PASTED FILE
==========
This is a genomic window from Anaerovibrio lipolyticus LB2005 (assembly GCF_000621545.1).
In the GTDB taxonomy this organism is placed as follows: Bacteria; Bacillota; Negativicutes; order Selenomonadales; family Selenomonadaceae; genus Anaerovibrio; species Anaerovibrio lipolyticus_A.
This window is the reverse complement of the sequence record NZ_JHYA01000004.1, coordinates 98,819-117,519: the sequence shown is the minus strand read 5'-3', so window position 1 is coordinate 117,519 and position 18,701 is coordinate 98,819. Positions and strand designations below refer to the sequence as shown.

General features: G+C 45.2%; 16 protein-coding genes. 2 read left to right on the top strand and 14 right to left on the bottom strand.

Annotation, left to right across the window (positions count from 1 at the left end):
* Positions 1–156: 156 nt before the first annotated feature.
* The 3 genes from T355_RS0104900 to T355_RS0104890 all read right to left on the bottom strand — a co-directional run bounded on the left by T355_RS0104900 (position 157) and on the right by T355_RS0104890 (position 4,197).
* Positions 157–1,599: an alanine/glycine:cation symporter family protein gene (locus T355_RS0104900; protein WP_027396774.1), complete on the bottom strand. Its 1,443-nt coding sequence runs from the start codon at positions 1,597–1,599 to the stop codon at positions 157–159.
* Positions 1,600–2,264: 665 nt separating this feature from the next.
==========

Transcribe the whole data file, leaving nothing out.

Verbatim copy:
This is a genomic window from Anaerovibrio lipolyticus LB2005 (assembly GCF_000621545.1).
In the GTDB taxonomy this organism is placed as follows: Bacteria; Bacillota; Negativicutes; order Selenomonadales; family Selenomonadaceae; genus Anaerovibrio; species Anaerovibrio lipolyticus_A.
This window is the reverse complement of the sequence record NZ_JHYA01000004.1, coordinates 98,819-117,519: the sequence shown is the minus strand read 5'-3', so window position 1 is coordinate 117,519 and position 18,701 is coordinate 98,819. Positions and strand designations below refer to the sequence as shown.

General features: G+C 45.2%; 16 protein-coding genes. 2 read left to right on the top strand and 14 right to left on the bottom strand.

Annotation, left to right across the window (positions count from 1 at the left end):
* Positions 1–156: 156 nt before the first annotated feature.
* The 3 genes from T355_RS0104900 to T355_RS0104890 all read right to left on the bottom strand — a co-directional run bounded on the left by T355_RS0104900 (position 157) and on the right by T355_RS0104890 (position 4,197).
* Positions 157–1,599: an alanine/glycine:cation symporter family protein gene (locus T355_RS0104900; protein WP_027396774.1), complete on the bottom strand. Its 1,443-nt coding sequence runs from the start codon at positions 1,597–1,599 to the stop codon at positions 157–159.
* Positions 1,600–2,264: 665 nt separating this feature from the next.